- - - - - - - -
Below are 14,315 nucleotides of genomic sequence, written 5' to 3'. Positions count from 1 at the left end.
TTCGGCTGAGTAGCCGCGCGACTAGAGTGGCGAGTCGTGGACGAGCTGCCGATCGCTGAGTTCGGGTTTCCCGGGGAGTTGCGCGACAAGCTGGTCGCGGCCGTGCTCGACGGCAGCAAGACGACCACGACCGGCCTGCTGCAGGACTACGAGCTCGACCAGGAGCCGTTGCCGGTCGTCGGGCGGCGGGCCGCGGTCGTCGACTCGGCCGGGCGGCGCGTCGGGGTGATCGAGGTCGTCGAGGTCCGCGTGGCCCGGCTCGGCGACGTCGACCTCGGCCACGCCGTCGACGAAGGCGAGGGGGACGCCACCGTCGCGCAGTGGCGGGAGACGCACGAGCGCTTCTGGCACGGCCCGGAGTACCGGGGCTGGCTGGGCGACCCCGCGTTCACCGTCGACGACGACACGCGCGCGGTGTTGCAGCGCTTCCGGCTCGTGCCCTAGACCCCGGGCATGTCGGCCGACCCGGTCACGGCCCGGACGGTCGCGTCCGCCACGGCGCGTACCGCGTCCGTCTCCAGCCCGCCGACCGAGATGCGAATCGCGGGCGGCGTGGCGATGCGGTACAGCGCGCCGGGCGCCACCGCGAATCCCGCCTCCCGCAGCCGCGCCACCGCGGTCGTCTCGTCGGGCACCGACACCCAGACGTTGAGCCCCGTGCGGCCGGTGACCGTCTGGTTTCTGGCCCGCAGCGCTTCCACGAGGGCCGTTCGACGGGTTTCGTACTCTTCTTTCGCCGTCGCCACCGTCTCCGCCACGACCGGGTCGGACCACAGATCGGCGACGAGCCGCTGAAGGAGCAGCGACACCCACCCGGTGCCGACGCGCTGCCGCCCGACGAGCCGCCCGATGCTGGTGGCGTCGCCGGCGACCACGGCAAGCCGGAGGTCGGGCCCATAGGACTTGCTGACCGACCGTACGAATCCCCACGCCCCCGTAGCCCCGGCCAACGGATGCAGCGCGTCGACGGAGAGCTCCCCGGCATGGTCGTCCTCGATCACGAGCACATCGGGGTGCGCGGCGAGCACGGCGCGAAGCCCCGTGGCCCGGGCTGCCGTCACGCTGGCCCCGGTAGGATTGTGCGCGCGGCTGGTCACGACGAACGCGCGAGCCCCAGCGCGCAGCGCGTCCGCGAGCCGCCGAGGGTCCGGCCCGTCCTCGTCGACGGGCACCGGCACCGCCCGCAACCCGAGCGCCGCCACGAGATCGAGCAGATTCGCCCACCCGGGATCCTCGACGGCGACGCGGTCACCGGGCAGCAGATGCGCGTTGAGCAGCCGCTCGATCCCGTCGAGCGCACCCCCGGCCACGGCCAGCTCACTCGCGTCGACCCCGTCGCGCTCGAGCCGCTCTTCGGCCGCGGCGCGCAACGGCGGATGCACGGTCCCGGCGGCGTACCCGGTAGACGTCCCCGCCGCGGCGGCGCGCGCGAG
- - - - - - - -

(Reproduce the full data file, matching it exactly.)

Below are 14,315 nucleotides of genomic sequence, written 5' to 3'. Positions count from 1 at the left end.
TTCGGCTGAGTAGCCGCGCGACTAGAGTGGCGAGTCGTGGACGAGCTGCCGATCGCTGAGTTCGGGTTTCCCGGGGAGTTGCGCGACAAGCTGGTCGCGGCCGTGCTCGACGGCAGCAAGACGACCACGACCGGCCTGCTGCAGGACTACGAGCTCGACCAGGAGCCGTTGCCGGTCGTCGGGCGGCGGGCCGCGGTCGTCGACTCGGCCGGGCGGCGCGTCGGGGTGATCGAGGTCGTCGAGGTCCGCGTGGCCCGGCTCGGCGACGTCGACCTCGGCCACGCCGTCGACGAAGGCGAGGGGGACGCCACCGTCGCGCAGTGGCGGGAGACGCACGAGCGCTTCTGGCACGGCCCGGAGTACCGGGGCTGGCTGGGCGACCCCGCGTTCACCGTCGACGACGACACGCGCGCGGTGTTGCAGCGCTTCCGGCTCGTGCCCTAGACCCCGGGCATGTCGGCCGACCCGGTCACGGCCCGGACGGTCGCGTCCGCCACGGCGCGTACCGCGTCCGTCTCCAGCCCGCCGACCGAGATGCGAATCGCGGGCGGCGTGGCGATGCGGTACAGCGCGCCGGGCGCCACCGCGAATCCCGCCTCCCGCAGCCGCGCCACCGCGGTCGTCTCGTCGGGCACCGACACCCAGACGTTGAGCCCCGTGCGGCCGGTGACCGTCTGGTTTCTGGCCCGCAGCGCTTCCACGAGGGCCGTTCGACGGGTTTCGTACTCTTCTTTCGCCGTCGCCACCGTCTCCGCCACGACCGGGTCGGACCACAGATCGGCGACGAGCCGCTGAAGGAGCAGCGACACCCACCCGGTGCCGACGCGCTGCCGCCCGACGAGCCGCCCGATGCTGGTGGCGTCGCCGGCGACCACGGCAAGCCGGAGGTCGGGCCCATAGGACTTGCTGACCGACCGTACGAATCCCCACGCCCCCGTAGCCCCGGCCAACGGATGCAGCGCGTCGACGGAGAGCTCCCCGGCATGGTCGTCCTCGATCACGAGCACATCGGGGTGCGCGGCGAGCACGGCGCGAAGCCCCGTGGCCCGGGCTGCCGTCACGCTGGCCCCGGTAGGATTGTGCGCGCGGCTGGTCACGACGAACGCGCGAGCCCCAGCGCGCAGCGCGTCCGCGAGCCGCCGAGGGTCCGGCCCGTCCTCGTCGACGGGCACCGGCACCGCCCGCAACCCGAGCGCCGCCACGAGATCGAGCAGATTCGCCCACCCGGGATCCTCGACGGCGACGCGGTCACCGGGCAGCAGATGCGCGTTGAGCAGCCGCTCGATCCCGTCGAGCGCACCCCCGGCCACGGCCAGCTCACTCGCGTCGACCCCGTCGCGCTCGAGCCGCTCTTCGGCCGCGGCGCGCAACGGCGGATGCACGGTCCCGGCGGCGTACCCGGTAGACGTCCCCGCCGCGGCGGCGCGCGCGAG